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For the recurrence relation, see logistic map.
A logistic function or logistic curve is a common sigmoid curve, given its name in 1844 or 1845 by Pierre François Verhulst who studied it in relation to population growth. It can model the "Sshaped" curve (abbreviated Scurve) of growth of some population P. The initial stage of growth is approximately exponential; then, as saturation begins, the growth slows, and at maturity, growth stops.
A simple logistic function may be defined by the formula
where the variable P might be considered to denote a population and the variable t might be thought of as time^{[1]}. For values of t in the range of real numbers from −∞ to +∞, the Scurve shown is obtained. In practice, due to the nature of the exponential function e^{−t}, it is sufficient to compute t over a small range of real numbers such as [−6, +6].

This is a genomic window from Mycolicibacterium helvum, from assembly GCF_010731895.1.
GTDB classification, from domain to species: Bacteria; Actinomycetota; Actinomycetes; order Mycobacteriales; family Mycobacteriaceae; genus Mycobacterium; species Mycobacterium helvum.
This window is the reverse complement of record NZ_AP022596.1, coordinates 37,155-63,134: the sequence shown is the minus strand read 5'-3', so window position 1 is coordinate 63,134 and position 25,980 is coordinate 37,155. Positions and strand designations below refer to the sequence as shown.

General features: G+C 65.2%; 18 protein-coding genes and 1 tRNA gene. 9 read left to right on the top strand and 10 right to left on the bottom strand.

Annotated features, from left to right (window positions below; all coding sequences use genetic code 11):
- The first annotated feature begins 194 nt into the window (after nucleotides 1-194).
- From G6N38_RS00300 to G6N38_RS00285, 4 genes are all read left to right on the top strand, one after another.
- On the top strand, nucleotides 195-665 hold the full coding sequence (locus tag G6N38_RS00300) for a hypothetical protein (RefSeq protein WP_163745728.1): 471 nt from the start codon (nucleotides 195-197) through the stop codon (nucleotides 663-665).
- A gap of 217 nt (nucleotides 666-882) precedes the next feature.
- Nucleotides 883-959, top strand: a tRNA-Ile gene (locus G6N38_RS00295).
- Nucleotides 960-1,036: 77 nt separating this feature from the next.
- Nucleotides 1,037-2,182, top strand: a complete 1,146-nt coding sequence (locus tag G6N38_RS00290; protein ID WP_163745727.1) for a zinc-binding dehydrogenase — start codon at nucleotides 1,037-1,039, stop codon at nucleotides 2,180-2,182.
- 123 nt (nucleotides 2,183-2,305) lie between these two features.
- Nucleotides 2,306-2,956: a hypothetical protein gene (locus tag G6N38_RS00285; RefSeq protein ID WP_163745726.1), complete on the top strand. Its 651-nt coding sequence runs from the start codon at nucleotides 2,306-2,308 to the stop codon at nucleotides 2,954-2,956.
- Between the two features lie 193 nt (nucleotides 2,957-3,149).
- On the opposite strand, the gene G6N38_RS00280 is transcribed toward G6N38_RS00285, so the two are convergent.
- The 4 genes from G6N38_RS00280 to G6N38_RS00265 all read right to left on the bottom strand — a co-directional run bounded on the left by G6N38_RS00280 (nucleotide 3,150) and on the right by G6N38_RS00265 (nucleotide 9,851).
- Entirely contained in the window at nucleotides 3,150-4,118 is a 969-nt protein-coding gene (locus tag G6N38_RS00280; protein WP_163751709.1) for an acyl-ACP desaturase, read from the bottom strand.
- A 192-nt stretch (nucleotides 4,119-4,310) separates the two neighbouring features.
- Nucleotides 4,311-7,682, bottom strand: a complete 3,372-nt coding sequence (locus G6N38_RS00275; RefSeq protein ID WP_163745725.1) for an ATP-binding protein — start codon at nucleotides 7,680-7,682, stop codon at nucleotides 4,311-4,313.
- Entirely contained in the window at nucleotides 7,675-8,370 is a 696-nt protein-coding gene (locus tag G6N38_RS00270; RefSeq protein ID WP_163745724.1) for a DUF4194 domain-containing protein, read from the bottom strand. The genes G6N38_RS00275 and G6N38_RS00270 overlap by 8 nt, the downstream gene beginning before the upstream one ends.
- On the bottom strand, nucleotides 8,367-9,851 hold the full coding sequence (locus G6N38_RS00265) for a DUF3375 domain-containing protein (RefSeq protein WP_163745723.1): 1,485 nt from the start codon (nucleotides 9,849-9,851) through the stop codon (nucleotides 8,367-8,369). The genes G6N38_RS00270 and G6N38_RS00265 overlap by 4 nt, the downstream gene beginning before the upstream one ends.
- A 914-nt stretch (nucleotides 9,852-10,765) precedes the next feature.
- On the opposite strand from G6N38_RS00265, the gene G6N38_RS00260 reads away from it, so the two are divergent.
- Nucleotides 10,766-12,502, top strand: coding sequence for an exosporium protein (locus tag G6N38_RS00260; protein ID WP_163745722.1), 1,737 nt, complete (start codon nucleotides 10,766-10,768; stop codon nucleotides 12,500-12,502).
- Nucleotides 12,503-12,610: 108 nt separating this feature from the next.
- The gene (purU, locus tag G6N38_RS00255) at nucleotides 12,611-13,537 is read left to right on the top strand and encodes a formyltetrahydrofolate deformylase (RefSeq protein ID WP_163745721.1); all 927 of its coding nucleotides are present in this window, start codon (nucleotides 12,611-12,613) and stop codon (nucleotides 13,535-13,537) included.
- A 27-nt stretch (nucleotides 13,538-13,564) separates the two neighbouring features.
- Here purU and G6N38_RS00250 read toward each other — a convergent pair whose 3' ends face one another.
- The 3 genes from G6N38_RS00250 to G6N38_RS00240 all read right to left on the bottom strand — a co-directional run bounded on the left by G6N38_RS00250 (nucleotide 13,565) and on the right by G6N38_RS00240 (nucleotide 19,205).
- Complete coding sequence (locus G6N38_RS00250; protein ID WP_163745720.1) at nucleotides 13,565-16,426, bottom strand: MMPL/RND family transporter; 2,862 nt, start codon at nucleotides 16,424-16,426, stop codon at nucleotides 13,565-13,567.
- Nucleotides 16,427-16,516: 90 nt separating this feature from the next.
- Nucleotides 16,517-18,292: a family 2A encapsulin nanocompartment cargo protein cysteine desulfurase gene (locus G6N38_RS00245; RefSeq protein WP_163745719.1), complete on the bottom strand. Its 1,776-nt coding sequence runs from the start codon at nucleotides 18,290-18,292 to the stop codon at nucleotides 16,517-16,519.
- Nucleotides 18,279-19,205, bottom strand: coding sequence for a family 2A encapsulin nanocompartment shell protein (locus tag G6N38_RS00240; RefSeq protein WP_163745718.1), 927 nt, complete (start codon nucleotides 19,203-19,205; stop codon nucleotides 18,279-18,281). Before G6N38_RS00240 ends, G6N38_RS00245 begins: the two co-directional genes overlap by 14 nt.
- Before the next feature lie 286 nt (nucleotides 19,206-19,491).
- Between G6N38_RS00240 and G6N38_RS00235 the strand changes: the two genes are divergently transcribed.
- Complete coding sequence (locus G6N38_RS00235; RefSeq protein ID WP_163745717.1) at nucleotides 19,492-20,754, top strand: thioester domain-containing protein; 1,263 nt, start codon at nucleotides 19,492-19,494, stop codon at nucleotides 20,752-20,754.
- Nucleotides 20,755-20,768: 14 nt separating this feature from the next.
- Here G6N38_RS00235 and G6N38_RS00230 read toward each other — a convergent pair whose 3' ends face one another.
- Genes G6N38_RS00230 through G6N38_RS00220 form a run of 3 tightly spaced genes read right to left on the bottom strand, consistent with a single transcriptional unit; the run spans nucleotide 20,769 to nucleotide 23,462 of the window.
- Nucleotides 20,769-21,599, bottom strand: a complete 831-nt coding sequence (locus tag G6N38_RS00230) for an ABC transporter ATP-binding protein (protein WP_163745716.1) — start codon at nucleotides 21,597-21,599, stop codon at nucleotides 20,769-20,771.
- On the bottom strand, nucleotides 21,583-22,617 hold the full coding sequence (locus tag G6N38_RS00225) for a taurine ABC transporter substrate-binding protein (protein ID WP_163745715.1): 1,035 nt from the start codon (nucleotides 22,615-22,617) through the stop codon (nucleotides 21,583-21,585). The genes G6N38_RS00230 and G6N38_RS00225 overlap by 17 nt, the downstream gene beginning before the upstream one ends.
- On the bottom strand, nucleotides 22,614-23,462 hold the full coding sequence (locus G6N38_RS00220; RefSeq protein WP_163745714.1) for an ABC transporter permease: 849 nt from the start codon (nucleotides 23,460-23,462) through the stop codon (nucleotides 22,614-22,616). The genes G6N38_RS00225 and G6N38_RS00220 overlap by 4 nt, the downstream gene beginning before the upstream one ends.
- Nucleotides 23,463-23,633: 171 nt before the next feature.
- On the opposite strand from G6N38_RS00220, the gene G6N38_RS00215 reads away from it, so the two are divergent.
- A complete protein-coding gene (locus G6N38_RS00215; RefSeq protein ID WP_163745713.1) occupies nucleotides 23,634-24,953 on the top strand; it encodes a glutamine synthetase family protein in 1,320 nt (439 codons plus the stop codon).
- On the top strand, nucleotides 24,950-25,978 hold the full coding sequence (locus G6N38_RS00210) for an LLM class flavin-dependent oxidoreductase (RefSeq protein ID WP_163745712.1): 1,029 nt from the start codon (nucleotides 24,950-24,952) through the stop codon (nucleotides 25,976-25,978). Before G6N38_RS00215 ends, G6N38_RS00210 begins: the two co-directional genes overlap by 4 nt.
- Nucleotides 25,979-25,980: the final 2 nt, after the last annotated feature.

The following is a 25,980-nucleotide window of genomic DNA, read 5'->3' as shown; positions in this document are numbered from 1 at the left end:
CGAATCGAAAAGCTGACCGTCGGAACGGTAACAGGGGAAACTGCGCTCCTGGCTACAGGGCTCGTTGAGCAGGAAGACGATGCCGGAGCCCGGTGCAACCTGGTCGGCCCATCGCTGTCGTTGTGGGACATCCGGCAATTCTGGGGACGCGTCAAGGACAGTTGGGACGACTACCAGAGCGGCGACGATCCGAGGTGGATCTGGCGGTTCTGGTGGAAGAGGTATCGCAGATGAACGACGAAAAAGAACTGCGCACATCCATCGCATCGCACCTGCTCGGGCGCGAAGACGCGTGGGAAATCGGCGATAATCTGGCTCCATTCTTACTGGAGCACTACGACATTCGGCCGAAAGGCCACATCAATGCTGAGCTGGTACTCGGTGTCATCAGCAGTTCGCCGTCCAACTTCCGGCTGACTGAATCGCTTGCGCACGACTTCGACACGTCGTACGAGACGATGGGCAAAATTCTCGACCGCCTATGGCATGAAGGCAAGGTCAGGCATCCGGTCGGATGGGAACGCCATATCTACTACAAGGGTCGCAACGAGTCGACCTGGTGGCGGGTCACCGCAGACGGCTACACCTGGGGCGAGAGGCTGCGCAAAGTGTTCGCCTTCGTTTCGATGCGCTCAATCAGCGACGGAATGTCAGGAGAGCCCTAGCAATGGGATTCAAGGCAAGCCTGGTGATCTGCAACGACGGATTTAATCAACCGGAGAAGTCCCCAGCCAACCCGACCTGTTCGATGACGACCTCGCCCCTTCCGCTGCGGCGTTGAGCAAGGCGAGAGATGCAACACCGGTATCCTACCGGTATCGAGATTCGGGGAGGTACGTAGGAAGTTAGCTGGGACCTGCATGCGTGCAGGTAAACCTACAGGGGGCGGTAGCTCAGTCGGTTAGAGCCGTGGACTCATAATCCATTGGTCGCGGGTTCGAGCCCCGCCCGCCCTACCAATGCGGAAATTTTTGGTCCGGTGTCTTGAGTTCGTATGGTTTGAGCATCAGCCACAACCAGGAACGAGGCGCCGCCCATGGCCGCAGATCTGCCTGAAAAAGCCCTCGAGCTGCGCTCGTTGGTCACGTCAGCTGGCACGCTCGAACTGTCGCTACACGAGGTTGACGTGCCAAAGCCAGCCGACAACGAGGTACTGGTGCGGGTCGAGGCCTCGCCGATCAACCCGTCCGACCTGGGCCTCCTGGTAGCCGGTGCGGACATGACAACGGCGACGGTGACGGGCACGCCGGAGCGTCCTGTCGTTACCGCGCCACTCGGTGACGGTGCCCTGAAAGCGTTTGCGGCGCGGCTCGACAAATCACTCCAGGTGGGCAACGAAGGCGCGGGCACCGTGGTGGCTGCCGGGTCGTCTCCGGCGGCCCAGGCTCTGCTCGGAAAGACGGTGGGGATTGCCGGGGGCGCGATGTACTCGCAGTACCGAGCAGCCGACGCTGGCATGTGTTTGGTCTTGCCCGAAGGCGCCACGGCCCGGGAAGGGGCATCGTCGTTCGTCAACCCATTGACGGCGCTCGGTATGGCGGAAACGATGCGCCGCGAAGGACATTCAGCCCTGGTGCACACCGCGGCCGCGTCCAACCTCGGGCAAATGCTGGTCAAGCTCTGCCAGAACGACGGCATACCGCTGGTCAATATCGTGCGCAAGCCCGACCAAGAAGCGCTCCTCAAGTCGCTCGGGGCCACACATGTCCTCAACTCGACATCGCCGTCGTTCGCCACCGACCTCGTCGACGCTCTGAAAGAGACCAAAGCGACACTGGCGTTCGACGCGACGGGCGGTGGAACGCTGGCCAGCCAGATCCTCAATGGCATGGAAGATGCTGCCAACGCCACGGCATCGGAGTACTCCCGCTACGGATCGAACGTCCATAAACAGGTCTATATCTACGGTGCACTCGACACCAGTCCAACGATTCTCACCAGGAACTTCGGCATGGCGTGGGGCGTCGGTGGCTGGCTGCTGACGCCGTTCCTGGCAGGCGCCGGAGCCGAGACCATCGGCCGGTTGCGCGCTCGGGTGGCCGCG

The logistic function finds applications in a range of fields, including artificial neural networks, biology, biomathematics, demography, economics, chemistry, mathematical psychology, probability, sociology, political science, and statistics. It has an easily calculated derivative:
It also has the property that
In other words, the function P  1/2 is odd.
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